When corporate employees embark on expat assignments around the world, one of the most expensive aspects of their assignment is often international school for their children. With annual tuition per child in the tens of thousands per year range, it’s a cost that employers will understandably question and that families will balk at covering privately.
And of course, education is a particularly sensitive and charged topic; no parents want to feel that they have put their children at a disadvantage by relocating them to another country, so international education is one of the ways in which they want to feel a degree of love, loyalty, and reassurance that their employer will “look after” things. Employers, having to act with fiduciary responsibility, and confronting the reality of budget limitations, must understandably wonder whether education with such a colossal price tag is always necessary or justified.
This is a huge question without a simple answer, and I must warn in advance that this blog won’t attempt to answer it. In our experience at Bennett, most companies will pay for international education if it’s truly necessary for a relocating student, but determining that necessity (versus preference) is where the challenge lies. And the fact is that the need for international education depends on so many things—the location, the type of curriculum on offer in the local system, exam points, language of instruction, all considered in the context of the particular student in question: age, background, languages spoken, academic needs, academic strengths and challenges. Indeed, assessing the need for international school for an individual or a cohort of students is something that Bennett is often asked to do and which we do through much research and internal discussion.
For now, instead of discussing the need (or lack thereof) of international school for relocating children, I’d like to back up and suggest that companies that fund international school first understand what it is that they are funding. A better understanding of the different kinds of international schools may be a first step towards creating a clearer policy.
The first step is to point out that international education has no one definition, and in a world of incredible growth in the international education sector (34.2% increase in IB programs globally between 2018 and 2022), it’s important to realize that the term “international” has never been patented and has no single meaning.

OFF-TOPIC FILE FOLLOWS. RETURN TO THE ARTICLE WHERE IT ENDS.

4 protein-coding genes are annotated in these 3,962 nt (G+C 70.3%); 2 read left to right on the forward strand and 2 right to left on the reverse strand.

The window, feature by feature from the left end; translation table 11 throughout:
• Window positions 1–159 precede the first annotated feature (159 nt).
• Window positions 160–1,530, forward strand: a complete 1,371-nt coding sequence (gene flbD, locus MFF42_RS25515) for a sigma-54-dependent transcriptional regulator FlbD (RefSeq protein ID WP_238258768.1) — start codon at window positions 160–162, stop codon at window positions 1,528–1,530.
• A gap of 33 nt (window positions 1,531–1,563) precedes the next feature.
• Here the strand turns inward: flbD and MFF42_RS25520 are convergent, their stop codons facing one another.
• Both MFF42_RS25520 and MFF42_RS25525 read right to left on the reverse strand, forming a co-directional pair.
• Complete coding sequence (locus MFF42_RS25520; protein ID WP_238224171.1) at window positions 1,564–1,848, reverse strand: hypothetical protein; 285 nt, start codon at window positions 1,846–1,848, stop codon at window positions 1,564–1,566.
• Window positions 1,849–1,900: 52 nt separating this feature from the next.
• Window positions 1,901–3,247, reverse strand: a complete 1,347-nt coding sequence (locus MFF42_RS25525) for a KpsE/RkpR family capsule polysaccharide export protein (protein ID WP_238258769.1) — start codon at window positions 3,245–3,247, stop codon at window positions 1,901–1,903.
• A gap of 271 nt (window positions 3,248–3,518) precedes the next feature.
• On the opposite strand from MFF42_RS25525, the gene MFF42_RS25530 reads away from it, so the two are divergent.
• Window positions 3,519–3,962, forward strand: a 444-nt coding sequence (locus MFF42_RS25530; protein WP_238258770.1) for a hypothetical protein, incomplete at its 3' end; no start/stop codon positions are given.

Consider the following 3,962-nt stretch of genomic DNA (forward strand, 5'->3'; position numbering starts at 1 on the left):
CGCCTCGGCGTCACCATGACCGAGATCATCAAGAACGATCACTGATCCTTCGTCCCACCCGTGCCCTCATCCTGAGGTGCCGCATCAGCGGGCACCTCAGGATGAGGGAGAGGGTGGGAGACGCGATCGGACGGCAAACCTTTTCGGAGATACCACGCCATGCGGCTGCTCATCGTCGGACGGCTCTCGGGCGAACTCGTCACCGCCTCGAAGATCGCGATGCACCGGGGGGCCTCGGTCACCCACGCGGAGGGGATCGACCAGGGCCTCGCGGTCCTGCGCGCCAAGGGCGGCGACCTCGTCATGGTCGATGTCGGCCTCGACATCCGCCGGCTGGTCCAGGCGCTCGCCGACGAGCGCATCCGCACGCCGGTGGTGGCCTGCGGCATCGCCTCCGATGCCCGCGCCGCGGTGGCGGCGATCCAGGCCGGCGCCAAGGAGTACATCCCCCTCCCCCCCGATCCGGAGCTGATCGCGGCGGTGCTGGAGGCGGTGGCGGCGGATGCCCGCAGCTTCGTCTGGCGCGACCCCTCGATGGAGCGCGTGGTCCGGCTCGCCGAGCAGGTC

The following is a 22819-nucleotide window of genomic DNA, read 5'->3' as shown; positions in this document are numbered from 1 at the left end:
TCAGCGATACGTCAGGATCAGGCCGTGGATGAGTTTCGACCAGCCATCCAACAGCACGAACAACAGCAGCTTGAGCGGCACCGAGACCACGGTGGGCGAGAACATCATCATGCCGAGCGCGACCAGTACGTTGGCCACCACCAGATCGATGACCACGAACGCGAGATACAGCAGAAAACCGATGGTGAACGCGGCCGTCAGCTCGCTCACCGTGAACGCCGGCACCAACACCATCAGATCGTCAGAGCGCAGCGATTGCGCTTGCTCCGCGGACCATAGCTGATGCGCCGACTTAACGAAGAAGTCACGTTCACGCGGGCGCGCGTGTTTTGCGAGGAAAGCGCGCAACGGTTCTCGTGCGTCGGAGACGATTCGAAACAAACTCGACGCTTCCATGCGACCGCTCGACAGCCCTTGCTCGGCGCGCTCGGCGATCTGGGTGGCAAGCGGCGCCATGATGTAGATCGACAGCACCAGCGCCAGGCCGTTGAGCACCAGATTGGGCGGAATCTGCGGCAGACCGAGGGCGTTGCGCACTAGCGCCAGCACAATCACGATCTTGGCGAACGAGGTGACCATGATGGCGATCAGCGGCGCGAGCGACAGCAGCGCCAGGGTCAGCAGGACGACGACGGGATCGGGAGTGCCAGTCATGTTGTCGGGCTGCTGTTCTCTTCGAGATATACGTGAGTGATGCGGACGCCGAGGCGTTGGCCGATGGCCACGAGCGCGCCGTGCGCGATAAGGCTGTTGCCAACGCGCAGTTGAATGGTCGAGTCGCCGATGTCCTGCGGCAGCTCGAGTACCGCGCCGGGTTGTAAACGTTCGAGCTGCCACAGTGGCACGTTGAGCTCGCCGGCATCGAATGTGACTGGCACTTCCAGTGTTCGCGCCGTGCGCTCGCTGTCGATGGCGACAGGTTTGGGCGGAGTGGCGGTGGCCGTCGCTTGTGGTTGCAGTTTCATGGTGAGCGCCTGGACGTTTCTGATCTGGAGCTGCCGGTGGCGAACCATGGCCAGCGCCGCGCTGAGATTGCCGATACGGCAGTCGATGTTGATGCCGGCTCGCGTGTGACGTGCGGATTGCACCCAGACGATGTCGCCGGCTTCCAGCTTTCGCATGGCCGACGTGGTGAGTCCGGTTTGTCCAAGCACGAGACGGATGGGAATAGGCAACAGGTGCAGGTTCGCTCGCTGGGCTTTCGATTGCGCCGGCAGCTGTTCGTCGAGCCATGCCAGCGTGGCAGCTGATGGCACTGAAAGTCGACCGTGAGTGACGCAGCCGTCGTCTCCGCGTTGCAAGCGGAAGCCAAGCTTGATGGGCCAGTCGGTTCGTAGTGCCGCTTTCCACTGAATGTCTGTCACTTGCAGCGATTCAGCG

The traditional international school typically came into existence in a location where there was expat demand for a kind of education that would provide academic continuity to globally mobile students, and it was often tied to an embassy or a group of funding companies. It would have a board, it was a not-for-profit organization, and its mission would be education. It could be recognized by the international component visible in three areas: curriculum, student demographic and teacher demographic.
In terms of the curriculum, it might offer the International Baccalaureate (post its creation in 1968), the IPC (International Primary Curriculum, developed in the late 90’s) or perhaps the curriculum of another country in the form of an American, British, French or German curriculum school anywhere on the globe.
Depending on where these international schools were, they comprised a blend of local and international students, with a different balance reflective of local norms and sometimes, politics. In the 1960’s, for example, there was a growth in international schools in Latin America as a result of President Kennedy’s 1961 Alliance for Progress, and they tended to enroll many local students. In places such as London, however, American curriculum schools were more heavily enrolled by expat students.
Over the years, the global landscape of international education has changed enormously as the hunger for it has grown exponentially. Indeed, recent research indicates that in the last decade, increases have been as high as:
51% in the number of international schools to over 13,100
53% in student enrolments, now over 6.5 million
59% in teaching staff, to over 600,000
66% in total fee income which currently stands at $56.2 billion*
There are many factors driving the interest in international education, including the quest by parents in many countries for a type of education different from the local or national version, one that will make children more internationally competitive. Consequently, it has become a large and lucrative business.
Now, in addition to the traditional international schools described above, the landscape is populated by for-profit schools, many of them owned by large education companies such as Cognita, GEMS, Nord Anglia, and CATS, to name just a few. Nord Anglia, for example, is a publicly traded company on the New York stock exchange, and GEMS owns 250+ schools in 10+ countries.
Many of these companies offer varied versions of international education, some created for local populations and some for expats. The greatest growth in international education in recent years has been in Asia Pacific and the Middle East, and many of the new “international” schools are established with local demand in mind. In China, for example, hunger for international education that would provide a bridge to western universities exploded over the last 20 years, and local companies have created for-profit international programs within Chinese high schools to attract local students. The same is true in India, one of the countries with the highest growth of IB programs in the world.